• Hi Aline. I’ve made dozens of appearances on morning TV3 programmes in a commentator role and not been paid. I suspect they regard it as publicity for the commentator. The exception was The Nation on which I appeared with Bill Ralston. The fee was pretty good and was actually increased by producer Richard Harman to reflect the success of the 10-minute segment. The point here is that this was an independent production, not aN in-house TV3 production. People appearing for three and a quarter hours on Radio New Zealand’s Afternoons programme which can require quite a bit of preparation, are paid $100. Most of us accept this, I suppose, because it’s public radio.

      • So for the princely sum of $30.77/hour you get a media profile that geniuses like Bill Murray get to take pot-shots at?!

        You need a new agent…or a new vocation. You must do it for love.

        • Sorry, for the sake of clarity, I should have typed ‘genius’ in inverted commas.

          Maybe you’ve been here long enough for the New Zealand immunity to irony to rub off.


          Kimbo – I suspect Brian may be a bit like me in that being a relatively comfortably well off ‘pensioner’ the hourly rate hardly comes into the equation. I do much for free and probably earn about $10 to $15 an hour doing what I passionately enjoy. That’s just a bonus as I’d do it for nothing anyway. Money is not the only incentive to do something. Mind you – I don’t get people taking pot shots at me for doing what I do, like Brian seems to.
          Good on you, Brian, for coping with the crap that comes flying your way and still saying what you think. I enjoy every one of your posts.

          • Yes – sorry, I should have also made clear, my subsequent comments were also ironic.

            And good on you, also, for keeping up with your passion for a pittance compared to what your skill and experience would otherwise dictate. I do likewise for something I love, and the reward is something money cannot buy.

      • Do you mean three quarters of an hour, Brian?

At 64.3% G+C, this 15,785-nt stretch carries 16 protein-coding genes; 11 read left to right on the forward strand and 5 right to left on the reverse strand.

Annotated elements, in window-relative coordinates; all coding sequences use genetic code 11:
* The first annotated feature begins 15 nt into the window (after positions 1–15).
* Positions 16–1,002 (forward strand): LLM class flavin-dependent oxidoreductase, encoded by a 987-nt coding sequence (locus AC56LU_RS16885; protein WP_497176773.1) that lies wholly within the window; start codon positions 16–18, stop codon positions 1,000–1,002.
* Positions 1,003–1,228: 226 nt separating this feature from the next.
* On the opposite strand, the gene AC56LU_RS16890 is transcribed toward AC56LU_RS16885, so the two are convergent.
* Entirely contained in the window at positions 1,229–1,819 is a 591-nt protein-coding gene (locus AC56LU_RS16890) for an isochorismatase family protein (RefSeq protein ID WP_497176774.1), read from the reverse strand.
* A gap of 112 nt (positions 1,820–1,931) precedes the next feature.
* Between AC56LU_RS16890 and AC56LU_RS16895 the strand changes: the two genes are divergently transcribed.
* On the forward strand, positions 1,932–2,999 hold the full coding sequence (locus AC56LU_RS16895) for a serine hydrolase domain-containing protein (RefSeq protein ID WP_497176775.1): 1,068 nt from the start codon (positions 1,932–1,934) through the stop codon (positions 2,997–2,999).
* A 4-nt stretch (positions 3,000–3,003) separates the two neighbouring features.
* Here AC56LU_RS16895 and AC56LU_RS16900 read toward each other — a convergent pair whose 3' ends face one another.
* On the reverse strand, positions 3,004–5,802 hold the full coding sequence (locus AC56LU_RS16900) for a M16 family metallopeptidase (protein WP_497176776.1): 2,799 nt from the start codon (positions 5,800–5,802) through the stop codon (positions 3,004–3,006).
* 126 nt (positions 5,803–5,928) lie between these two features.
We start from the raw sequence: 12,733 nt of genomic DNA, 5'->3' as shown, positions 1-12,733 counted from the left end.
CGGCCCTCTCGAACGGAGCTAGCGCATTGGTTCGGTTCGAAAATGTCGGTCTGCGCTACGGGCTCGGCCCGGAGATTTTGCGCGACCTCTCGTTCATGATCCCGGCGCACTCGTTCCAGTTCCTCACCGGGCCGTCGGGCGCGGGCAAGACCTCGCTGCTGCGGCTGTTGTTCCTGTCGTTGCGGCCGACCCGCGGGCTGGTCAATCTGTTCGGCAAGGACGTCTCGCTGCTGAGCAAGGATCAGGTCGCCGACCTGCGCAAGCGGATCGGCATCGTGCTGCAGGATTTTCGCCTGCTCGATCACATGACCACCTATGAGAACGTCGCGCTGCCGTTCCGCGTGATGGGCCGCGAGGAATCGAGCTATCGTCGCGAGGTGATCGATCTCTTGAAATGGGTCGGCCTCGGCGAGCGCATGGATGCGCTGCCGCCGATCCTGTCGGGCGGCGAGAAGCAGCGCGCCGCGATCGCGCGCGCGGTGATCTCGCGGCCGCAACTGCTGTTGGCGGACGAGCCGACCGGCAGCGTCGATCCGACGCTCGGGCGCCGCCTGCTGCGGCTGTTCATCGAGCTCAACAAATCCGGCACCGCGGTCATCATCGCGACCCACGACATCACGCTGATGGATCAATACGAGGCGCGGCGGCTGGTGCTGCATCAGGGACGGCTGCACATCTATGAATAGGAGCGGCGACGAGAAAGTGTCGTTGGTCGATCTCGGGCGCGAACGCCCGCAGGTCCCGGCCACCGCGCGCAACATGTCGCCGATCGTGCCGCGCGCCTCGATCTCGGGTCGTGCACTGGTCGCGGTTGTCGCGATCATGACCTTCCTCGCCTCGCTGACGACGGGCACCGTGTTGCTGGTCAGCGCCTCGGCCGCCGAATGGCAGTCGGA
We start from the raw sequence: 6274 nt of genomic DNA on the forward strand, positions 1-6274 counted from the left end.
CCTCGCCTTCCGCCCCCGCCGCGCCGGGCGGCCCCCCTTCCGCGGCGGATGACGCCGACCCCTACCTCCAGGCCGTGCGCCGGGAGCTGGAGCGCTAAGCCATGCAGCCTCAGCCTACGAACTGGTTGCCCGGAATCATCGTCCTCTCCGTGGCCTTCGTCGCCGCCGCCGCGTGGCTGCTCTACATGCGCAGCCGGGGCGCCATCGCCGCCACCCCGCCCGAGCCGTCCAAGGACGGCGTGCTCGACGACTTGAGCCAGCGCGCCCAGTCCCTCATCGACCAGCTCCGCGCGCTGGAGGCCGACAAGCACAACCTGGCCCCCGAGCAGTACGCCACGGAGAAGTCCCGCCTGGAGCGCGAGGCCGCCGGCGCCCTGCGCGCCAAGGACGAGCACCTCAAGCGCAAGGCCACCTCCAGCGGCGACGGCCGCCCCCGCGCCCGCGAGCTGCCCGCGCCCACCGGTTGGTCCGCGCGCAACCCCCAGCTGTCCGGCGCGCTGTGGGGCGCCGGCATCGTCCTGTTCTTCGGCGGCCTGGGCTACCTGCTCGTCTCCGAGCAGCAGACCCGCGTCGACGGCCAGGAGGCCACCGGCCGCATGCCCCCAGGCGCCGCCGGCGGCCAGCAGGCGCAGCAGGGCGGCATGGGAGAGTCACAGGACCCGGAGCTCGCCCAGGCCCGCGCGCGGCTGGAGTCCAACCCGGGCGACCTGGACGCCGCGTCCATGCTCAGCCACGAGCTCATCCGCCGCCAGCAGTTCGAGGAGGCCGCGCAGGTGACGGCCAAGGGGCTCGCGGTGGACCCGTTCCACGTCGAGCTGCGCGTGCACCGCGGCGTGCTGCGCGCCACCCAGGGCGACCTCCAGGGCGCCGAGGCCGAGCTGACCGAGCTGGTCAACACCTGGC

• No. My mistake. That should have been an hour and a quarter, plus preparation time. So not such a bad rate after all.

  8. This government has pretty much taken control of nearly all major main stream media platforms. As a friend pointed out recently, choosing not to present the news is as much a form of censorship as banning it.

    Luckily, the Internet provides a vital alternative but it is not healthy for society for there to be no neutral mainstream news sources.

  9. Thankfully, the paths of Bill Murray and I have never crossed.

  10. Not sure that the government has to much content control over Radio nz ….although Bomber Bradburys permanant removal was a bit of a surprise

    • The producers and host of the programme took offence at Bomber’s rhetoric, so he was removed. Nothing to do with Govt.

  11. Listened to you this PM with Michelle Boag on the panel. The interaction between you was as always delightful; you were both witty and knowledgeable. I love it that two people from opposite ends of the political spectrum can behave like civilised human being together. Some of our more tribal members of the right and the left should listen and learn.

    Did I hear right; your 80th birthday approaching? You have worn well; congratulations.

    Incidentally if you ever decide to sell tickets to one of your dinner parties do let me know. They sound fantastic.

    As for Paul Henry; that’s his and Media Works’ loss. However,is the apostrophe in the correct place?

  12. Paul Henry is not an honourable man. To behave in such a juvenile manner, manipulate you by posing as the ‘good guy/mate’ but not keep his word is just a form of sly bullying. You were just dissed by a narcissist Brian, he’s not even given you an apology and he won’t, it was no doubt all about him looking good on screen.

    • Actually that’s a very good point – the sheer discourtesy and bad manners in Henry’s, his producers’ and TV3’s handling of this.

  13. (You all think I’m paranoid…..don’t you!)